An old fashioned flower, I planted 4 o'clocks this year.  Their cheerful blooms pop out in the morning, and true to their name, are closed up by late afternoon, resting up for the next day's display.
Browalia adds a dainty, cheerful touch to the shade garden.  These have just had a much needed drink.
Cleome is big and flashy in the sun garden, yet elegant at the same time.  Only one of the four I planted bloomed, but since I have a tendency to plant too much and crowd things (when will I ever learn?) that is one of the results.  Perhaps I will review these notes before planting next spring.....mental note.
These zinnias were purchased on my May birthday in Alma, Wisconsin, and have provided happy blooms all summer.

How is YOUR garden doing?

Wednesday, September 7, 2011

recipe box Wednesday, and a giveaway!

Because I have been neglecting my dear readers all summer, I feel it's time to give you something.

First, a recipe.  And if you are the winner, a new cookbook!

Published in 1998, I have been using this cookbook for quite a long time.  This year, for his back-to-school dinner, Charlie requested pasta, with bacon and tomatoes.  He didn't care how I did it, but that was what he wanted.

The Hay Day Country Market Cookbook

And I immediately thought of a favorite recipe, I have made many times:  Tuscan Tomato and Bacon Sauce, from this very cookbook.  Easy to find, on page 260, due to all of the splashes of ingredients on the pages.

Here you go:

Tuscan Tomato and Bacon Sauce

2 Tbsp. olive oil
4 oz. fresh sweet Italian sausage, bulk or casings removed (I often use more than this)
4 strips thick sliced smoked bacon, diced ( I generally double this amount)
1 lg clove garlic, peeled and minced  (I use 2 or 3)
1/2 c. coarsely chopped Spanish onion (I use whatever onions I have on hand)
1/2 c. port (I use red wine instead)
2 lbs. fresh plum tomatoes, or 4 c. canned tomatoes, drained and coarsely chopped
1/2 tsp. kosher salt
1/2 tsp. red pepper flakes (less if you don't want it spicy)
1 Tbsp. shredded fresh basil, or more to taste (you can imagine I add more)

Heat the oil in a large skillet over med hi heat.  Add the sausage and bacon, saute until sausage is browned and bacon is crisp, about 5 min.  Drain the excess fat from the pan, leaving enough to cook the garlic and onion over med hi heat until the onion is tender and lightly colored, 8-10 min.

Add the port (or wine) and simmer for 1 min., scraping up the browned bits from the bottom of the skillet.  Stir in the tomatoes, salt, and red pepper flakes.  Bring to a gentle simmer over med-hi heat and cook, uncovered, until the tomatoes are softened and cooked down, 20-25 min.  Then stir in the basil and serve.  Or let cool and store, tightly covered, in the refrigerator for up to 1 week or in the freezer for up to 3 months.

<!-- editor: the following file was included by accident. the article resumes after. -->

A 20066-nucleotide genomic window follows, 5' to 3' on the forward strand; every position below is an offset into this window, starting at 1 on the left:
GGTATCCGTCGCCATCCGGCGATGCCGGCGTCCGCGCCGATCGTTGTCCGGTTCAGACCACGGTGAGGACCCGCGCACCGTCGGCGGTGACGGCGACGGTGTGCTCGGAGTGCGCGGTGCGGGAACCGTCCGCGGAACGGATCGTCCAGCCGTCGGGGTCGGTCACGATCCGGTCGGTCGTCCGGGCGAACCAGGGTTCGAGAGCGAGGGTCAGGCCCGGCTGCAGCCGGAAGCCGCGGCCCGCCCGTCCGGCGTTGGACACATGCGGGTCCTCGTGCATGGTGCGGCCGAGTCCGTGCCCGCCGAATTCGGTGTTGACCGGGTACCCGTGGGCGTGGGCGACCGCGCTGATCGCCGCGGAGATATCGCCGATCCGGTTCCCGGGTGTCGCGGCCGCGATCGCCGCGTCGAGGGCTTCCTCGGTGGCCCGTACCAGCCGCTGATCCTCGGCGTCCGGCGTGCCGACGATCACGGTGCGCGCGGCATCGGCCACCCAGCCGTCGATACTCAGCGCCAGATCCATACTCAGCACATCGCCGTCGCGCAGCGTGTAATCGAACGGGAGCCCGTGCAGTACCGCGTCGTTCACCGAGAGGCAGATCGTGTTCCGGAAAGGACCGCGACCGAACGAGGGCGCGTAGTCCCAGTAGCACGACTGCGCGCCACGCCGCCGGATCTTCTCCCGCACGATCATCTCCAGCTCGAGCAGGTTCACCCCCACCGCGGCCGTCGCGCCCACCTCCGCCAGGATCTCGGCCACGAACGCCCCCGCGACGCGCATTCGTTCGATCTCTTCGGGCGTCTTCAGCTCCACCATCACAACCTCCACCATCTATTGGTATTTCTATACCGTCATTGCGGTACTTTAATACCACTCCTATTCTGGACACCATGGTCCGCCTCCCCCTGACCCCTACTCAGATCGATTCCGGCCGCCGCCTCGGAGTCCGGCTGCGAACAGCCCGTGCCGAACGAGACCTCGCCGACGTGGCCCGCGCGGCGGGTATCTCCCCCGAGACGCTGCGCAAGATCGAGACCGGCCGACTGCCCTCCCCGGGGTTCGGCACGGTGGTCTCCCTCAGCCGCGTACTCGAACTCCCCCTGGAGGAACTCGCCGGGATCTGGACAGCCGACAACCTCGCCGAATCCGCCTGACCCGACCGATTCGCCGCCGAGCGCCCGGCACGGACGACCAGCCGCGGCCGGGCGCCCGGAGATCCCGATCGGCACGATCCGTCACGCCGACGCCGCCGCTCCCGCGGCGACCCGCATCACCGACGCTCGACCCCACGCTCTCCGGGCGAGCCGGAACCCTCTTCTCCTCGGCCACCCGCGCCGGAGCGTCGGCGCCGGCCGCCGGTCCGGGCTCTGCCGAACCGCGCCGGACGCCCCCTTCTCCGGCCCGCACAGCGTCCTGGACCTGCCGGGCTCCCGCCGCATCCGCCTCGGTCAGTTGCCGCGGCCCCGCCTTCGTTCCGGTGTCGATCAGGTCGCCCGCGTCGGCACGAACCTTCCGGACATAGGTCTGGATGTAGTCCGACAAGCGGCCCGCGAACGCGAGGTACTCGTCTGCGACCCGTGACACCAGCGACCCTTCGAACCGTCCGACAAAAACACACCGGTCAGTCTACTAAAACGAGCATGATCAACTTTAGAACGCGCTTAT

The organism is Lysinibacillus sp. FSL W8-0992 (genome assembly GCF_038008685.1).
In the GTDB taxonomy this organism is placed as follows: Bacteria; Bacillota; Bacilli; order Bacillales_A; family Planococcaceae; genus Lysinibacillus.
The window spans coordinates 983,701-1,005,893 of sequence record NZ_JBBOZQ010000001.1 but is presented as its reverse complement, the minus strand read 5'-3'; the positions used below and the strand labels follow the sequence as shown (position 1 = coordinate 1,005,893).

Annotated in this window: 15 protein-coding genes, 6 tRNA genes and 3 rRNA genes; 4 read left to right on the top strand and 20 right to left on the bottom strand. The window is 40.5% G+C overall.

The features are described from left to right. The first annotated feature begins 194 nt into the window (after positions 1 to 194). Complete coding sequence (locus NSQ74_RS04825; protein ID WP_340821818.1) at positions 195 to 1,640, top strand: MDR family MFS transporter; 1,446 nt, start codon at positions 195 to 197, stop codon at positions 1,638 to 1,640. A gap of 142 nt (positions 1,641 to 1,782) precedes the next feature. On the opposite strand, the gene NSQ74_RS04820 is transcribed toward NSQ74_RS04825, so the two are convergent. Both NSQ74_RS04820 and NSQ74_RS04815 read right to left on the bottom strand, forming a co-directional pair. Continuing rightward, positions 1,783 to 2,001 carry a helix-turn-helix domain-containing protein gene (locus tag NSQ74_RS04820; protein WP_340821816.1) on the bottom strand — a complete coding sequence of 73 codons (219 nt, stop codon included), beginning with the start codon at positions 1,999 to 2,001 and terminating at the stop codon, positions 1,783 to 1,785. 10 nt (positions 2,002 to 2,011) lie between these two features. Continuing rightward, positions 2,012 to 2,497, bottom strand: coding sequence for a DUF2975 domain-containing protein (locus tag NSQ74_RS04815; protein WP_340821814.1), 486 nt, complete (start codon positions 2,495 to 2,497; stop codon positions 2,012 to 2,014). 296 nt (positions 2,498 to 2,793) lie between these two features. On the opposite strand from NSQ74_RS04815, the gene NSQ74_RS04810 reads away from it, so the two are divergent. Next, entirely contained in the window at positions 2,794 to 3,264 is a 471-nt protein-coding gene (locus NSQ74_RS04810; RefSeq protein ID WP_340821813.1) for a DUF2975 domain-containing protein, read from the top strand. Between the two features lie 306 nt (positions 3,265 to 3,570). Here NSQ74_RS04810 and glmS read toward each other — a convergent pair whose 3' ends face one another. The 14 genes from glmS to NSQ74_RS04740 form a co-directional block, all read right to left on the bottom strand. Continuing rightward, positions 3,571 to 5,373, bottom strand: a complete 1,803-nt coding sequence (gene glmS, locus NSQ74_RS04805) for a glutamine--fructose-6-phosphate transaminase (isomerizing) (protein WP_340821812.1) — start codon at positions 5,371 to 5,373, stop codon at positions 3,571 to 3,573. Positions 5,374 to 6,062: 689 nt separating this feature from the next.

Other ideas:

* Serve over a mound of hot linguine with a few warm grilled shrimp tucked on top.

* Use as a pizza topping, along with a bit of grated mozzarella.

(Sorry that I don't have the easy to print recipe gadget active on my blog yet.  To print, just cut and paste the recipe into Word, or Google Docs, and print to use.)

Personally, I doubled the recipe so we had enough for another meal.  I also sauteed up a pound of sliced portabella mushrooms and added to the sauce, to increase the earthiness factor (we really love mushrooms). I also top it with a generous helping of freshly grated parmesan.   Because the first helping of this is rather juicy, I always serve it with good crusty bread to sop up the juices.  Honestly, it tastes even better the second day.

I have made batches of this at the end of summer with fresh tomatoes and frozen it to enjoy in January.  YUM.

Anyhoo, this is just one of a number of wonderful recipes from this delightful cookbook.  I have made the Summer Corn and Tomato Salad, the BLT Pasta Salad, the Maple Glazed Pork Chops, the Mango Chicken Salad, the Vidalia Onion Dip, the Pesto, and the Cherry Apple Pecan Crisp.  And I haven't even made a dent in all of the wonderful recipes I have yet to try:  Key Lime Pudding Cakes, Gingerbread Peach Upside-Down Cake, Maple Cashew Crisps, Buttermilk Chive Mashed Potatoes, Wild Mushroom, Spinach, and Goat Cheese Lasagne, Maple Roasted Sweet Potato Spears,  Southern Pulled Chicken Barbeque, Pork and Apple Chili.....

Are you hungry yet?

I picked up a copy of this delightful cookbook at a favorite book store, and because I love it so, I want to share the fun with one of you.

Please leave a comment (with your email address) and let me know if you made a back to school meal for your child, or if you remember a special back to school meal from your own childhood.  You will be entered to win.